Posted by Tim O’Keefe
Posted by “The Senator” on kennedyseat.com
Congratulations to the next United States Senator from Massachusetts – Scott Brown. Brown ran one of the great campaigns in Massachusetts history. He absolutely earned his place in the Senate chamber, and I wish him the best of luck as he works to tackle the difficult problems our nation faces.
Posted by “Dee Wells” on worcesterismajor.blogspot.com
Word around Boston is that Governor Deval Patrick has a new nickname, and it’s Doughboy. I guess folks feel that he’s going to be a one-term Governor and will be back dealing with the “money men”. Stay tuned!
Posted by “Joan Gage” on arollingcrone.blogspot.com
Here in Florida, where we are visiting friends, the desperate attempts to learn news of the Haitian disaster seem particularly heartbreaking. Evidently phone and all other methods of sending news are down, and the only ones that work are Twitter and Facebook. Young computer experts are setting up social networking sites on Facebook to share news of who survived and who died. I don’t understand why Twitter still works in Haiti when phones and e-mail don’t, but perhaps one thing that will emerge from this tragedy is a lesson to us in how to communicate with each other in the 21st century when disaster strikes. We all remember how, in September of 2001, cell phones became useless because of too much traffic (while cell phones and voice mail were used by the victims trapped within the buildings as the only way to say goodbye.) While my kids constantly text each other and are grimly trying to teach me to do the same, I can barely manage to send a text and cannot seem to transfer my swift typing skills from the computer keyboard to my Blackberry with its itsy bitsy keys. But one of my resolutions had better be to perfect this skill before disaster renders my phone and e-mail lines useless.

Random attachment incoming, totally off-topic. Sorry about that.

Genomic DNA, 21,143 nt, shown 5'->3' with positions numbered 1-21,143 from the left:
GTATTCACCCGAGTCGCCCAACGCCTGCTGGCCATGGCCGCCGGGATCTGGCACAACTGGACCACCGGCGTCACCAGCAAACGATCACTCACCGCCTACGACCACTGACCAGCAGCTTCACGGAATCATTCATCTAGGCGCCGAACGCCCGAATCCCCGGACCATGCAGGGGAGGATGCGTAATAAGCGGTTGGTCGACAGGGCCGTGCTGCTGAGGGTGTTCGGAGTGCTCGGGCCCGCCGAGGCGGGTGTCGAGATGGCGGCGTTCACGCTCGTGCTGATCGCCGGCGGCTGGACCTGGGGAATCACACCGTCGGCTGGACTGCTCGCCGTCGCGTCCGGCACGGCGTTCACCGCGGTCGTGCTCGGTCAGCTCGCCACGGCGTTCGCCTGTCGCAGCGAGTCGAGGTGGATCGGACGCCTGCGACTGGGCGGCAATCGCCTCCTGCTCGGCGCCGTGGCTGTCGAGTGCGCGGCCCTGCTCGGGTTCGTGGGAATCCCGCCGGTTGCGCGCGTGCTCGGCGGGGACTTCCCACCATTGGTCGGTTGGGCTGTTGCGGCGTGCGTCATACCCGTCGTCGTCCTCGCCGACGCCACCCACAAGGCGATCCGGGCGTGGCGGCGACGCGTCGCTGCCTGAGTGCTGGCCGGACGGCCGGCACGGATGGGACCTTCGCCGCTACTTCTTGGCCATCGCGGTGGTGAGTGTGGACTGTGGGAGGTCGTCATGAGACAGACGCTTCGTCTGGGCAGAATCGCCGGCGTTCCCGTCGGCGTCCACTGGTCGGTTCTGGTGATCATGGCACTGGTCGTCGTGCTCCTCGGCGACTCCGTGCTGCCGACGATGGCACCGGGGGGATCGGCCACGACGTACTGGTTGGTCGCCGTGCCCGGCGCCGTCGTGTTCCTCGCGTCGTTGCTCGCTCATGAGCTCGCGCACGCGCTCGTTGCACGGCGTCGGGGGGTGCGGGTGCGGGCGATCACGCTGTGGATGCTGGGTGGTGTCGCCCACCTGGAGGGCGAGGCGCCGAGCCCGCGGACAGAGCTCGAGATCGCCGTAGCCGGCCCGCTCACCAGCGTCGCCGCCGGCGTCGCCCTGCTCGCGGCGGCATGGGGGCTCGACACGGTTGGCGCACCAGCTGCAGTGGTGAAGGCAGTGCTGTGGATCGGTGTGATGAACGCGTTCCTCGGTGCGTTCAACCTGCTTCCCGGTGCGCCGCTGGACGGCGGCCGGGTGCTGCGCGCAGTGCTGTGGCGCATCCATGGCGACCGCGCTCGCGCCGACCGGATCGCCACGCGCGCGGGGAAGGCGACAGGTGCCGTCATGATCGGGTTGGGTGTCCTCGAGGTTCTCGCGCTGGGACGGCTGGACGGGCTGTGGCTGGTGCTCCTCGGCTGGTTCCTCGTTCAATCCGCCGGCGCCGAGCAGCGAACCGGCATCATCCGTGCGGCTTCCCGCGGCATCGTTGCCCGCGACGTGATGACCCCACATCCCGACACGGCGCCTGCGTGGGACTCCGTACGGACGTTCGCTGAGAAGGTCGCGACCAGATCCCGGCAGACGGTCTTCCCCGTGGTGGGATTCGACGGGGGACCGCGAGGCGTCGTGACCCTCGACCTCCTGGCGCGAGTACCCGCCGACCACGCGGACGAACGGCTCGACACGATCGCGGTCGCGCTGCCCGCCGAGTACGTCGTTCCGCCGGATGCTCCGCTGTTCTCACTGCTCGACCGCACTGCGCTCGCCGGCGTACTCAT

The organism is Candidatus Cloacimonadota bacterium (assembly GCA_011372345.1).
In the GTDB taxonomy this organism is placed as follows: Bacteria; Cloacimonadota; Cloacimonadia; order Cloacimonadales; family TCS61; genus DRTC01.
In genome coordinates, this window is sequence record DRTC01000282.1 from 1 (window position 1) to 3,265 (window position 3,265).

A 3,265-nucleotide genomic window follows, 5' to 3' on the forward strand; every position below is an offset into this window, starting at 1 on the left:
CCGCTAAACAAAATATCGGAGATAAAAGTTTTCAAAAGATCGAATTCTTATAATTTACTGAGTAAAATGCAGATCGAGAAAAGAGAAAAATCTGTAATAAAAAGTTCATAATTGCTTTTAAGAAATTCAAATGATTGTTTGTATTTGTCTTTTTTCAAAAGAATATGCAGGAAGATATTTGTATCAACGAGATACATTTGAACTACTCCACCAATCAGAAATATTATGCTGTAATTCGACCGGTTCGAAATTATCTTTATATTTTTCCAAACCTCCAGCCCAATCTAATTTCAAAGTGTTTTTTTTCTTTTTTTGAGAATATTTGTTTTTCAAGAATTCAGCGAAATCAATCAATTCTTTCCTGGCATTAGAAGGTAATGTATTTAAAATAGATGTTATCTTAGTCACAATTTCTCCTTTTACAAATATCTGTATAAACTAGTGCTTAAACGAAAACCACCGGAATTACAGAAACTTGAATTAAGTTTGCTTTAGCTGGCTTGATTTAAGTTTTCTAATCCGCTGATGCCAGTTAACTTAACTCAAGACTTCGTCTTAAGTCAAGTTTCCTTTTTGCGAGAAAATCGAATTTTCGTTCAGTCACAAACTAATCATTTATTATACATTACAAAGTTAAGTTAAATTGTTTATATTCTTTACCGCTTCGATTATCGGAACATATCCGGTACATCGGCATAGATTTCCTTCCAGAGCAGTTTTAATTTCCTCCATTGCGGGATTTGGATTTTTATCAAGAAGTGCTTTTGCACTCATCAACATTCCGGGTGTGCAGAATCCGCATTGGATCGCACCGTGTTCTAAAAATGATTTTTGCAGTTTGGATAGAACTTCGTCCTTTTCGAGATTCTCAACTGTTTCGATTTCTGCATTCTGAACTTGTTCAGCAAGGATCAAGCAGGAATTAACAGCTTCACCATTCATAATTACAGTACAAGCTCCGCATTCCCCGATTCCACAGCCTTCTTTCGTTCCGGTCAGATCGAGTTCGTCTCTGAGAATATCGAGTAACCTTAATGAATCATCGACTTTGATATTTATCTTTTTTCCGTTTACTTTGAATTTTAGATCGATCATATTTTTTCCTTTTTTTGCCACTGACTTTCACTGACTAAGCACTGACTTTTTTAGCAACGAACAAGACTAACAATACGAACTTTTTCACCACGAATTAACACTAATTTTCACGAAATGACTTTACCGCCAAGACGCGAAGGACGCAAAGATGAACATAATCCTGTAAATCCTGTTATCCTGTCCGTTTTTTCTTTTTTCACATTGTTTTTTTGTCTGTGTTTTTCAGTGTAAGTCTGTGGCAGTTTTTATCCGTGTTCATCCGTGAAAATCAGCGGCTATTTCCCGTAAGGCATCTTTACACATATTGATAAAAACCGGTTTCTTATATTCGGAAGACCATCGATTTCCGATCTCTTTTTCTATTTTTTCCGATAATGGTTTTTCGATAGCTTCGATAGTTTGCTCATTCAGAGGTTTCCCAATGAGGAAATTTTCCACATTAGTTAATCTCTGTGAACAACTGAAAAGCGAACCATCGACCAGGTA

Posted by “Jeff Barnard” on wormtowntaxi.com
Dianne’s column today deals with a longstanding problem involving anonymous commenters online. It deals with how vile and vicious they can be when nobody can tell who they are. But the title of the column was somewhat out of touch: “Lynch mob bloggers need to get real”…In any attempt to “get real”, one must first recognize what IS real and what is not… and anonymous commenters are not “bloggers”. Heh. Of course, we already know how skewed the perception of reality can get inside that box at 20 Franklin Street, so I guess she can be forgiven for living within that paradigm of online public discourse that’s so hopelessly rooted in the previous century. But I do have to agree with her in concept. The anonymous spewing of ad hominem online is what I’ve always characterized as an abuse of free speech. There’s definitely a place for online anonymity in whistle-blowing and critical commentary. And there are many valid reasons for being able to exercise anonymous free speech. But merely spewing bile and personal attacks on others from behind some cowardly cover of anonymity is hardly an “exercise” of free speech… it’s definitely an abuse.
Posted by “dissol2” on route9.org
I stood at Jillian’s last night. I was surrounded by people who were watching the election results. The night had an energy that resounded the hall. People were shouting and cheering as election results came in. This is such a different election than the state has ever seen in this generation. As a Massachusetts citizen, I realized that I had the power to change, not only the state, but the country as well. I asked people around me, and was surprised by the number of democrats who voted for Brown. I guess common sense sometimes overwhelms political inertia. This is the rage against the machine.
Posted by “cascadingwaters” on who-cester.blogspot.com
Unfortunately, it appears that neither President Obama nor his education secretary read their hometown newspaper which over the weekend headlined a scathing report on Renaissance 2010, which has morphed into Race to the Top…because now they’d like to extend Race to the Top. The states have only just sent in their applications, not one iota of evidence that this has resulted in a better educational system has been collected, but it is already “a successful venture that [they want] to expand”? Have we collectively lost our minds?